Since it was first published two years ago, "Freakonomics: A Rogue Economist Explores the Hidden Side of Everything" has been the buzz at many a dinner party, inviting people to think in new ways and with new ideas.
Among the provocative questions economist Steven D. Levitt and author and journalist Stephen J. Dubner ask tonight on "20/20" is, "How is a black, straight-A student like a Hollywood celebrity?"
"The answer is they both are lonely for very different reasons," Dubner said in an interview on "Good Morning America" with Diane Sawyer. "You did an interview with Jennifer Aniston where she talked about how lonely it can be to be a celebrity. Johnny Carson, Lisa Marie Presley, all lonely. So many people want from you, and it's hard to trust."
The authors also look at the relationship of popularity and loneliness. Who has more friends?
For "20/20," Harvard economist Roland Fryer studied sets of people and found that black students, as they achieved more academic success, reported that they had fewer friends. The number of friends white students say they have as they achieve more in school increases.
It's part of a disparaging attitude about "acting white," Dubner said.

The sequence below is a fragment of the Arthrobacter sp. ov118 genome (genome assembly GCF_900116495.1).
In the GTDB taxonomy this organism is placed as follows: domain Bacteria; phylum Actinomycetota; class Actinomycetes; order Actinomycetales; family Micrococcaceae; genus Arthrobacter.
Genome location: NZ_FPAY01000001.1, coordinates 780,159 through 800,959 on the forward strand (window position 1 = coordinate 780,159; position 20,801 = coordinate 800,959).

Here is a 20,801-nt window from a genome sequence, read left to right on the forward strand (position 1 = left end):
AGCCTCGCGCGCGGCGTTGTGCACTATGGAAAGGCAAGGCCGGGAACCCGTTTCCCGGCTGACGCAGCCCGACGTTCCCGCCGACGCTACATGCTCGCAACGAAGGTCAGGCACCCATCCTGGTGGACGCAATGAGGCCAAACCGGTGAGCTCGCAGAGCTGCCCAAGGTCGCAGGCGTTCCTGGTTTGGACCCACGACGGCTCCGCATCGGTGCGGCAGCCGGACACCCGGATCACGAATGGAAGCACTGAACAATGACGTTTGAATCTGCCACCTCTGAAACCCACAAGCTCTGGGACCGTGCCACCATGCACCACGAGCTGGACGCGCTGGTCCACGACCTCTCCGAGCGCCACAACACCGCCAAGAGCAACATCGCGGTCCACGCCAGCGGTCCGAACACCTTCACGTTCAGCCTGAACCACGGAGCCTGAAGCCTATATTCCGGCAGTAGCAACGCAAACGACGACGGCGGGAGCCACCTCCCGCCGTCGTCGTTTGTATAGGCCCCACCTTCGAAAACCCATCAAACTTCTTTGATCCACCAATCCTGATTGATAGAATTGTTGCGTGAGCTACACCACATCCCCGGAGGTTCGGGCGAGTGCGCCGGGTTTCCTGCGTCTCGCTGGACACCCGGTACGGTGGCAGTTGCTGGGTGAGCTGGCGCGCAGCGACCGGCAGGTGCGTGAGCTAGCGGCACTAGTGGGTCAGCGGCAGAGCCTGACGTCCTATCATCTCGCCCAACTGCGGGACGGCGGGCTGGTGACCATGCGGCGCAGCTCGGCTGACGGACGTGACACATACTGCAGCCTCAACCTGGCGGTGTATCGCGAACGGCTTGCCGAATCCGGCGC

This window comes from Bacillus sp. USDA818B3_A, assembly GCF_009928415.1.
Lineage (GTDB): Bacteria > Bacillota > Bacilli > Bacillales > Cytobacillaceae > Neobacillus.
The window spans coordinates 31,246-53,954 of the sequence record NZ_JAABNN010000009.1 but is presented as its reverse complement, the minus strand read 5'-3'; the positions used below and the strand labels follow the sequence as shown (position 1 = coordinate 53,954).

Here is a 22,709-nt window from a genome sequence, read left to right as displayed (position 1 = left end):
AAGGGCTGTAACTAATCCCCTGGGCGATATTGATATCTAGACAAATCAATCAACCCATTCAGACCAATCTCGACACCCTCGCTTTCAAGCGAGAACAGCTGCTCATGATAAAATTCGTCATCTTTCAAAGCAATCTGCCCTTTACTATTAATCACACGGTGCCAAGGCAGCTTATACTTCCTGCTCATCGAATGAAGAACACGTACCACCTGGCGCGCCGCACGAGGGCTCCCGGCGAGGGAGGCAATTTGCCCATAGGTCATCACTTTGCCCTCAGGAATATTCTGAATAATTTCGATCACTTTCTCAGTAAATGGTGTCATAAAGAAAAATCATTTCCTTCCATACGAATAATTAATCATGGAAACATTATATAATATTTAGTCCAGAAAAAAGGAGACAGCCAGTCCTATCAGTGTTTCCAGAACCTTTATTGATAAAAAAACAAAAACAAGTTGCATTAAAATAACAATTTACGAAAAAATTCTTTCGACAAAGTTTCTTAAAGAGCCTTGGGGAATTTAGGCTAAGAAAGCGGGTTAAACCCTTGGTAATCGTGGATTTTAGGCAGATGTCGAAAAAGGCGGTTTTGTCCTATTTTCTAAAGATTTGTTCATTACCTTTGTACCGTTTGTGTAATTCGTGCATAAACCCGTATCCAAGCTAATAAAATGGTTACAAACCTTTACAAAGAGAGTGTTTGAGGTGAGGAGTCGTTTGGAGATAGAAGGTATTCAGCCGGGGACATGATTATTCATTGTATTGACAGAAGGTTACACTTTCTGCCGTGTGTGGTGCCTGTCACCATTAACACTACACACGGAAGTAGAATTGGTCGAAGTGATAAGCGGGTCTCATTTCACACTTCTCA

"This 'acting white' phenomena is really a tragedy," Dubner said. "[Illinois U.S. Sen.] Barack Obama said, 'We need to eradicate the slander that says a black youth with a book is 'acting white.'"
Why Crack Dealers Live With Their Mothers
Another provocative question the team asks on "20/20," is "How are beauty pageant winners like crack dealers?"
"The answer to that is they're both engaging in what's really a tournament," Dubner said. "You could call it the tournament of life. Where many professions have a post at the top that looks great, a lot of money, and power, but the route to get there is very difficult. Most people will not get anywhere near there, so they drop away."
A successful crack dealer at the top of his game may make a lot of money, but the ones below make minimum wage, Dubner said. Similarly, a beauty queen does all right, but the ones at the top do very well.
That's why so many crack dealers still live with their mothers, Dubner said.
Robin Harmon knows all about the tournament life. She once dealt crack on the streets of Hagerstown, Md., and she was also once Miss Maryland.
After the glory of her beauty pageant win wore off, Harmon turned to crack. She was caught selling it and served 11 months in jail. She now lives in a halfway house. She knows only a few leaders of the crack game who make money.
"A lot of times we look at life and just see the tip of the iceberg and assume that's the whole thing and it's not," Dubner said. "I don't mean to discourage people from entering tournament situations -- journalism is one, politics, sports -- but it pays to be realistic and not have unrealistic expectations because those can obviously be dashed."